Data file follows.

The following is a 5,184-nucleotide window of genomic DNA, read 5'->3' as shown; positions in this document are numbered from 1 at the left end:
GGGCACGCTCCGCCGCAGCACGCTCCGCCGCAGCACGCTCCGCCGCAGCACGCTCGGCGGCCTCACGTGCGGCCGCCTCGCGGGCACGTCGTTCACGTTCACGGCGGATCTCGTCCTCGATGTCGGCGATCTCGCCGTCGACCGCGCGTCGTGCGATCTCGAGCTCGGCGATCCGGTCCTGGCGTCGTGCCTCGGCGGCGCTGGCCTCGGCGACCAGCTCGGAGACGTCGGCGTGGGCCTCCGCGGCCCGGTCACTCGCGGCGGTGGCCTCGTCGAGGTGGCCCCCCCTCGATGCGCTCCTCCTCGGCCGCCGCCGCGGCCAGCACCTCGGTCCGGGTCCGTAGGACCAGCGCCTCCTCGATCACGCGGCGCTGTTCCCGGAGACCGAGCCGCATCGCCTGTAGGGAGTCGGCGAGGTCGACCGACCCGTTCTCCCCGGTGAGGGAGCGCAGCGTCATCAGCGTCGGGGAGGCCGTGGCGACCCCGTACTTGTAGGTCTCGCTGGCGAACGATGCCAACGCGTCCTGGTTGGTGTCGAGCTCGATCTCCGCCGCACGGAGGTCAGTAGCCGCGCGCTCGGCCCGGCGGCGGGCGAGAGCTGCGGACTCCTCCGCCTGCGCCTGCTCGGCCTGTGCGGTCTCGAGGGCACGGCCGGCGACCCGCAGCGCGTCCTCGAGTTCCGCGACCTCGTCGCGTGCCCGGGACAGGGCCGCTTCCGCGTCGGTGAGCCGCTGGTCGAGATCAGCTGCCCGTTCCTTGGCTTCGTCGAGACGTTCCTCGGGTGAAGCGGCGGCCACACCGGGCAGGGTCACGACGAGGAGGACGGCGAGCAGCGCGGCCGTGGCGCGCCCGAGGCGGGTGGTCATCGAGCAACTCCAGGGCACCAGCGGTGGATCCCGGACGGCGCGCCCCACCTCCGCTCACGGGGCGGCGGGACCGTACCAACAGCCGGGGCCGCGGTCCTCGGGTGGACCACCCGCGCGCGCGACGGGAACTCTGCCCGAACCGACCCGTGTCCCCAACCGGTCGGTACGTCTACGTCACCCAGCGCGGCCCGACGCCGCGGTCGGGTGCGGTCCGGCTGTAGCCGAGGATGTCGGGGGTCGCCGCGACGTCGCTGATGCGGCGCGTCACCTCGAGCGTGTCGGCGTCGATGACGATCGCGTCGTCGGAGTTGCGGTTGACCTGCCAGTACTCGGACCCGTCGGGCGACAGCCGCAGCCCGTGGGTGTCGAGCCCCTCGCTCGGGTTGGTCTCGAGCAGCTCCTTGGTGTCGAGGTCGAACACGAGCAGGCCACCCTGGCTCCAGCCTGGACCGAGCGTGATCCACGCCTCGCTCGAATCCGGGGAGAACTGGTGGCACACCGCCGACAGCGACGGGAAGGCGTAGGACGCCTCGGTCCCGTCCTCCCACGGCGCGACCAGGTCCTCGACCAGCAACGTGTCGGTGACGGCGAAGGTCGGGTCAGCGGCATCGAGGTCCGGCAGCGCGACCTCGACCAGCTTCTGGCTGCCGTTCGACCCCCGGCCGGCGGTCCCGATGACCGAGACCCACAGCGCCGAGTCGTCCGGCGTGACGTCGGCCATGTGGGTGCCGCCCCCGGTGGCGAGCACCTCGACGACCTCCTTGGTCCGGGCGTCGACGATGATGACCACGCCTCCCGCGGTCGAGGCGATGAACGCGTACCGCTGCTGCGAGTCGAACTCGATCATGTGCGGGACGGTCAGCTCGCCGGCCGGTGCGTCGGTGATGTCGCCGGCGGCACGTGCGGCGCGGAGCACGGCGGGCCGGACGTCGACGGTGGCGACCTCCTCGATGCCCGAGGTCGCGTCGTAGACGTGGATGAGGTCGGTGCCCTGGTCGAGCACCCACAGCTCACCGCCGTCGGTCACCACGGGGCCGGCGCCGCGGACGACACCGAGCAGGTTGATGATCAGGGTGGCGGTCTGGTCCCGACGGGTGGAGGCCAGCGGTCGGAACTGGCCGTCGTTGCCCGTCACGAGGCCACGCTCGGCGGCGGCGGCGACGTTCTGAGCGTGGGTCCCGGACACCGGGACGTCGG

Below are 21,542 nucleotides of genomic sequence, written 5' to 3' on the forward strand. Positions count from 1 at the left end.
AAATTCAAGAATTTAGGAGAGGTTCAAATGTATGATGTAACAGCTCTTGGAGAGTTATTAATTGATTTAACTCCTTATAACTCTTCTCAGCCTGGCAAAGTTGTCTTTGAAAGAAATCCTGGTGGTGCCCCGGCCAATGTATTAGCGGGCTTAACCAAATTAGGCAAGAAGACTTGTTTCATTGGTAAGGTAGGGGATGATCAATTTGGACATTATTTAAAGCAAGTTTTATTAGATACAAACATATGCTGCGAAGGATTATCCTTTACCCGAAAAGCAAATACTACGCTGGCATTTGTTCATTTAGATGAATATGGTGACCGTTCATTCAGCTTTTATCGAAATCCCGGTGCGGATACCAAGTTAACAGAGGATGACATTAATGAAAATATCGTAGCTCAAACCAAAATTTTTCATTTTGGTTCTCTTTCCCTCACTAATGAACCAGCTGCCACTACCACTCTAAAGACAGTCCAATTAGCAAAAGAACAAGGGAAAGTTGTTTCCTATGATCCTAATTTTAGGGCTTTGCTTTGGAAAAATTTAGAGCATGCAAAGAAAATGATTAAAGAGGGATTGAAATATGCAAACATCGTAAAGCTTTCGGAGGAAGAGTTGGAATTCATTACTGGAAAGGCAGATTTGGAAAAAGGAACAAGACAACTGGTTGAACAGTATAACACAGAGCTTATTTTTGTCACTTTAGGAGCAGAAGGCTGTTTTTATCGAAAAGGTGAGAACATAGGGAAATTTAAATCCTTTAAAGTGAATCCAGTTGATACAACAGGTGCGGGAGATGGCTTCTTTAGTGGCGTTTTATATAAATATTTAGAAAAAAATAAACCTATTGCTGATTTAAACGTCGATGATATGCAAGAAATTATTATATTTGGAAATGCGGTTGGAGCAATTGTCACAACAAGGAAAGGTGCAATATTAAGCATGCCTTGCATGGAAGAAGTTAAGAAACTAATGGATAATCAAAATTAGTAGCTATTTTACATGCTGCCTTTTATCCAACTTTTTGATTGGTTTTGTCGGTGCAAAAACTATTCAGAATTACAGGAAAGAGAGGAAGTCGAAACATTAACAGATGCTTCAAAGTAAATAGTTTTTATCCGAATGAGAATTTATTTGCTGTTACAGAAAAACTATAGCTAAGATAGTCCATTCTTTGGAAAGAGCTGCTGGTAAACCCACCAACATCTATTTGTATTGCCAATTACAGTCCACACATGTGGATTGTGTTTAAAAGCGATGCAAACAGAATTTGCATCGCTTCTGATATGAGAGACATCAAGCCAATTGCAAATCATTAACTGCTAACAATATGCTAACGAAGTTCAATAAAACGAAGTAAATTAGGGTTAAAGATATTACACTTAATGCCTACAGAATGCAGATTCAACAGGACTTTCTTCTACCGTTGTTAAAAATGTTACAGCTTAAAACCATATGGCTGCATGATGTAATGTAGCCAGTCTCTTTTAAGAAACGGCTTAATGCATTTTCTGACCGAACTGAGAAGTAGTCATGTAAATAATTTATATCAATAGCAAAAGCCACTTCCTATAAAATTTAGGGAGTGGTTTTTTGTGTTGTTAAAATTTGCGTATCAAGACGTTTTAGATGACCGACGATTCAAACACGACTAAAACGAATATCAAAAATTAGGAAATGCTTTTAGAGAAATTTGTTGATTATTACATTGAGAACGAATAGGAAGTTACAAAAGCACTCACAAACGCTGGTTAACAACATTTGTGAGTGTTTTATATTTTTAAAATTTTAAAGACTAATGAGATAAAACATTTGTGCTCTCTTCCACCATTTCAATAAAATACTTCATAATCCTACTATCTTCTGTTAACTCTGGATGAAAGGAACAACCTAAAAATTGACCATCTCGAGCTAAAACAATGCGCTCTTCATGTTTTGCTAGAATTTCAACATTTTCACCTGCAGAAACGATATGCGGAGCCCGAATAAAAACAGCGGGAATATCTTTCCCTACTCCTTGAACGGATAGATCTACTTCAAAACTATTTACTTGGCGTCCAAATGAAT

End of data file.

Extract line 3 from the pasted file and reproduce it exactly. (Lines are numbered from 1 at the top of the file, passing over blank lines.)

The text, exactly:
Below are 21,542 nucleotides of genomic sequence, written 5' to 3' on the forward strand. Positions count from 1 at the left end.